Saturday, May 20, 2006

In Conference

READ: Luke 11:1-13

As He was praying in a certain place, . . . one of His disciples said to Him, "Lord, teach us to pray." —Luke 11:1

The president of a large company wanted to talk to the factory’s manager about an urgent matter. But the manager’s secretary said, "He cannot be disturbed. He’s in conference—as he is every day at this time."

"Tell him the president wants to see him," the man responded impatiently.

The secretary firmly replied, "I have strict orders, Sir, not to disturb him while he is in conference."

Angrily, the man brushed past the secretary and opened the door to the manager’s office. After one quick look he backed out, gently closed the door, and said, "I’m sorry!" The president had found his manager on his knees in front of his open Bible.

The purpose of a daily devotional time is to stimulate regular, intimate meetings with the King of kings. We need to seek new orders and instructions each day from the One who has planned our lives and provided for our needs.

Jesus Himself spent regular time in prayer and inspired His disciples to pray (Luke 11:1). He gave them what we know as The Lord’s Prayer and told them to keep asking, seeking, and knocking (vv.9-10).

Have you spent time in conference with God today? It’s never too late to start. —M.R. De Haan

Begin the day with God,
Kneel down to Him in prayer;
Lift up your heart to His abode,
And seek His love to share. —Anon.

Begin the day with prayer; end it with praise.


What a way to start the day!

How do you start your day?



Need a word of encouragement?

The women said to Naomi, “Blessed be the Lord, who has not left you this day without a close relative.” —Ruth 4:14

A wise person once told me, “Never be quick to judge whether something is a blessing or a curse.” The story of Naomi reminds me of this.

The name Naomi means “my delight.” But when bad things happened to her, Naomi wanted to change her name to match her circumstances. After her husband and sons died, Naomi concluded, “The hand of the Lord has gone out against me!” (Ruth 1:13). When people greeted her, she said, “Do not call me Naomi; call me Mara, for the Almighty has dealt very bitterly with me” (v.20).

Rather than judge her circumstances in light of her identity as a follower of the one true God who had proclaimed unfailing love for His people, Naomi did what most of us tend to do: She judged God in light of her circumstances. And she judged wrongly. The hand of the Lord had not gone out against her. In fact, Naomi had a God-given treasure she had not yet discovered. Although Naomi lost her husband and two sons, she was given something totally unexpected—a devoted daughter-in-law and a grandchild who would be in the lineage of the Messiah.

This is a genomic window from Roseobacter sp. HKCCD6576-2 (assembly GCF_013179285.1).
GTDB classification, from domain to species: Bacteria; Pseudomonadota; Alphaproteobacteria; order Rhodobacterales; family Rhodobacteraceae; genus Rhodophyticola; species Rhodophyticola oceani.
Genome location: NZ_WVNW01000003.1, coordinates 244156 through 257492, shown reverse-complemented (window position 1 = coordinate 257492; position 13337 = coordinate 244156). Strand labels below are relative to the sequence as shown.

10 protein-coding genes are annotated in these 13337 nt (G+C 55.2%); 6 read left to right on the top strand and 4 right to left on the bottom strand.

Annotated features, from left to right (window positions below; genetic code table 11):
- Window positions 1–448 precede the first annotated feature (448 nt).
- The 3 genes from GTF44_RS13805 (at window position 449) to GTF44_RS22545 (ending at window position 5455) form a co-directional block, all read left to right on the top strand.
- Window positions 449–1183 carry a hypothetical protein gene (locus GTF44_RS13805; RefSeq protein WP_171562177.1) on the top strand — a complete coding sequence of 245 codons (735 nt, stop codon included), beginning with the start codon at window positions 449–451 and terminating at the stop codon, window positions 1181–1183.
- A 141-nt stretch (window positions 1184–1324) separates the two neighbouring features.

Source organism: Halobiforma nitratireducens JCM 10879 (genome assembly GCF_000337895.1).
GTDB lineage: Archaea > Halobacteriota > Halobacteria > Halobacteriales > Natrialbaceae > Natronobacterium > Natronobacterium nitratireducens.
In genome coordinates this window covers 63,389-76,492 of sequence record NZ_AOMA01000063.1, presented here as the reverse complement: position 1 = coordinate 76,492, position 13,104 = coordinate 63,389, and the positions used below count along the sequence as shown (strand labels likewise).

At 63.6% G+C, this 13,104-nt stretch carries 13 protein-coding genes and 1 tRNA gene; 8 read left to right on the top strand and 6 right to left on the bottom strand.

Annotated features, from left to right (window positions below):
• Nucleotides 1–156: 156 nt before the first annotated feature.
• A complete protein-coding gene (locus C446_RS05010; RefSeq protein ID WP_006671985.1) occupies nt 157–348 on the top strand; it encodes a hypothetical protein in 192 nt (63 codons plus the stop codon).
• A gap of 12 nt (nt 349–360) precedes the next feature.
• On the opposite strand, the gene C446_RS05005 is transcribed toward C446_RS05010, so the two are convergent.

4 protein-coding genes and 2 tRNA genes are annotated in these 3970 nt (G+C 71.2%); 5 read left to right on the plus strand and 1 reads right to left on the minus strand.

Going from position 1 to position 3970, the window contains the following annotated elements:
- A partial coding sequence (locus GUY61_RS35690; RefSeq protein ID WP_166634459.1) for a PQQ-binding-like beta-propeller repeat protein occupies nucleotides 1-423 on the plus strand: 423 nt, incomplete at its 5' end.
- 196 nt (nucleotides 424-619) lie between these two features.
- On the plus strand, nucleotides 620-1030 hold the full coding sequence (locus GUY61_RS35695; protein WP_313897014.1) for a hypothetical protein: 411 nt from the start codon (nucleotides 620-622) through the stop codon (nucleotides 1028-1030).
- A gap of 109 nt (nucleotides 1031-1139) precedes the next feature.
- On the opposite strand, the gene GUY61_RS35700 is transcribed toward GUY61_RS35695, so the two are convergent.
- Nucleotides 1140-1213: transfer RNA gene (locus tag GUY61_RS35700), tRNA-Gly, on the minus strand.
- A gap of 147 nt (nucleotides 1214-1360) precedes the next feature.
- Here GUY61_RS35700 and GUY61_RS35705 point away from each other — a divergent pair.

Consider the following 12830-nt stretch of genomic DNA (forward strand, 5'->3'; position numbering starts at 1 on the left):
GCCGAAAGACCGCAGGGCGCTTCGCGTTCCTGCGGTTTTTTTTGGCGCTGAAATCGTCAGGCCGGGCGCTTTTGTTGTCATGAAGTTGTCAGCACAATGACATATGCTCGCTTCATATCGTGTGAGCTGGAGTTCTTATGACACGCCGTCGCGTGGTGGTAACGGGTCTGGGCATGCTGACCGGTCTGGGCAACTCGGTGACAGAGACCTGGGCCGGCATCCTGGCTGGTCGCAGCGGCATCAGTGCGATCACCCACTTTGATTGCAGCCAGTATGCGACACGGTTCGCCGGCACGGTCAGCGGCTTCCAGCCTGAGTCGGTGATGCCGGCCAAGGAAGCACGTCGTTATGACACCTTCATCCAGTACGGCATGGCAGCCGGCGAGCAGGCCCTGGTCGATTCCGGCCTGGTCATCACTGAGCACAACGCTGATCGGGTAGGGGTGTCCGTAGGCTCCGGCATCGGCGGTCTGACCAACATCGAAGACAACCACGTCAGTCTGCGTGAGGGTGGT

As Naomi’s life shows us, sometimes the worst thing that happens to us can open the door for the best that God has to give us. —Julie Ackerman Link

Loving Father, help me not to judge Your love for me
on the basis of whether today brings good news
or bad. Help me remember that You desire to use
my circumstances to make me more like Jesus. Amen.

God’s purpose for today’s events may not be seen till tomorrow.


I just had a desire to encourage all who may be dealing with something that seems insurmountable; it seem as though your world is caving in. Per our heavenly Father, what you see doesn’t mean its over! If all you have left is God, then you have everything you need to move forward. God has already said that we have won; all we need to do is live life as if we’re winners. Stop what you’re doing! It’s time to make a change, get up and press your way, don’t settle for less than what is due you. Our Father owns everything, but in order to get your portion, you must be fully committed to Him. I bid God’s greatest blessings upon all who will read this blog, but most of all, the ones who will live out what is written here. We are not perfect, just blessed. God’s speed!



Self-Pity Or Rejoicing?

READ: Philippians 4:1-8

Rejoice in the Lord always. Again I will say, rejoice! —Philippians 4:4

Temperament seems to be something that each of us is born with. Some of us have upbeat dispositions, while others play the music of life in a minor key. Yet how we respond to life's trials also affects our overall disposition.

For example, Fanny Crosby lost her sight when she was only 6 weeks old. She lived into her nineties, composing thousands of beloved hymns. On her 92nd birthday she cheerfully said, "If in all the world you can find a happier person than I am, do bring him to me. I should like to shake his hand."

What enabled Fanny Crosby to experience such joy in the face of what many would term a "tragedy"? At an early age she chose to "rejoice in the Lord always" (Philippians 4:4). In fact, Fanny carried out a resolution she made when she was only 8 years old: "How many blessings I enjoy that other people don't. To weep and sigh because I'm blind, I cannot and I won't."

Let's remember that "the joy of the Lord is [our] strength" (Nehemiah 8:10). Let's also take comfort in the teachings of Jesus, who in John 15:11 said, "These things I have spoken to you, that My joy may remain in you, and that your joy may be full." When faced with the choice of self-pity or rejoicing, let's respond with rejoicing. —Vernon C Grounds

Be this the purpose of my soul,
My solemn, my determined choice:
To yield to God's supreme control,
And in my every trial rejoice. —Anon.

Rather than complain about the thorns on roses, be thankful for roses among the thorns.


What will you do?